Forensics Enthusiasts Generate Tremendous Support

Posted: December 19, 2002 at 1:00 am, Last Updated: November 30, -0001 at 12:00 am

By Greg Guenthner

It all began with a challenge. College of Arts and Sciences (CAS) Dean Daniele Struppa challenged forensics team alumni to raise $100,000 in one month. Faculty and alumni responded to the challenge, and by the end of June 2002 had raised more than $130,000 for the Forensics Team Alumni and Friends Endowment Fund to support the team.

Alumni Association Vice President Diane Pape Reed headed the fund-raising initiative along with a group of alumni who contacted past team members for donations. Faculty and staff associated with the team also donated to the fund.

“I am proud of CAS professors Bruce Manchester and Sheryl Friedley, and a special forensics team alum, and Diane Pape Reed, who volunteered many hours of their time to raise more than $130,000 in donations in just a few weeks,” says Dee Ann Holisky, CAS associate dean for academic programs. “Members of the forensics team are encouraged and trained to excel. Certainly, these three individuals exemplified this in their efforts to ensure a strong future for our nationally ranked team.”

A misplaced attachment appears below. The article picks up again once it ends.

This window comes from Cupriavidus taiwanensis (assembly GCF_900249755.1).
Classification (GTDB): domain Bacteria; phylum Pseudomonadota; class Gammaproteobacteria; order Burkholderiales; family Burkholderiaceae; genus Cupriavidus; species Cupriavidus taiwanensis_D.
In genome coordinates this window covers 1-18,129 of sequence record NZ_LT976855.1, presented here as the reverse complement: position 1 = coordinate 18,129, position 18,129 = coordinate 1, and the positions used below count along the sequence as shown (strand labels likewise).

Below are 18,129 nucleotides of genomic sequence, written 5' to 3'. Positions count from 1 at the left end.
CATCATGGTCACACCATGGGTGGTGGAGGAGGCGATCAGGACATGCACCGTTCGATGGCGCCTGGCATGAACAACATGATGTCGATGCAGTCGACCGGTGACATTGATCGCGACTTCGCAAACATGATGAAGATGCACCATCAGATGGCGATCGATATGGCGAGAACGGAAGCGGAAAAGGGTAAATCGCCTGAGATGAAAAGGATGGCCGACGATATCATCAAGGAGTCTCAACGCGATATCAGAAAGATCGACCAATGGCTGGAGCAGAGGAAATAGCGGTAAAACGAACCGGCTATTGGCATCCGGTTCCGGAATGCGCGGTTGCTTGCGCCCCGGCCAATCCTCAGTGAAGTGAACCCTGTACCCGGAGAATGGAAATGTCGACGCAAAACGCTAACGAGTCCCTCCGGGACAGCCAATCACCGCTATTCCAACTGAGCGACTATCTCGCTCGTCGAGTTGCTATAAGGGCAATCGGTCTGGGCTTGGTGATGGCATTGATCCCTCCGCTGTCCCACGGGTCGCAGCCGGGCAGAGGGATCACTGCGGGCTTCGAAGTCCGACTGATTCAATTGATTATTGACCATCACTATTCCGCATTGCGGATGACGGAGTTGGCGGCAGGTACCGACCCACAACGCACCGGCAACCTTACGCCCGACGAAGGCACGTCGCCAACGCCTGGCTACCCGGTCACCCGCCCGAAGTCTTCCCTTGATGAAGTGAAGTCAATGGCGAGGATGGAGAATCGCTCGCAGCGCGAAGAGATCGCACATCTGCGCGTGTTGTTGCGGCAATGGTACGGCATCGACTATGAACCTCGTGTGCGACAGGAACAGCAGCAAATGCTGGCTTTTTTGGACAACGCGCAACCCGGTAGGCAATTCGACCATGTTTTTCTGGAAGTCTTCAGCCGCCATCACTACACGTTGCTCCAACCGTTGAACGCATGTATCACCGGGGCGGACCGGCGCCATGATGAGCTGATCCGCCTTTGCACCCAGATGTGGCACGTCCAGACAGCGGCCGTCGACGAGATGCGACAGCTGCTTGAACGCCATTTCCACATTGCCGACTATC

The response to the e-mails and phone calls was tremendous. According to Tere Linehan, director of development for CAS, many of the gifts were for more than $1,000 and from alumni who had not previously donated to the university. “Being a part of the team inspires incredible loyalty,” says Holly Sisk, the team’s current director and team alumna. “There’s a sense of obligation to give back to it.”

Along with their donations, the alumni gave positive feedback about how the forensics team affected their lives. “The team proved to me that academics could be rewarding at a level far beyond what I had ever imagined,” wrote Kim Larkin. “I grew personally and professionally through the forensics team–becoming a more competent writer, public speaker, and self-assured young woman. I was so proud of George Mason for supporting an academic program like forensics.”

Impressed by this kind of loyalty and commitment from team alumni, Struppa responded by agreeing to hire a full-time director for the team. According to the team’s senior advisor Bruce Manchester, forensics needs a full-time director to “bring the team back up to the top of competition.” Sisk has agreed to stay with the team for another year until a new director is found. She says the forensics team is a goal-oriented organization and a full-time director would bring the team more stability.

Despite the need for full-time leadership, the team is still quite competitive, placing first in the district and 13th in the nation this year. The team also won its 14,000th award at last season’s national championship.

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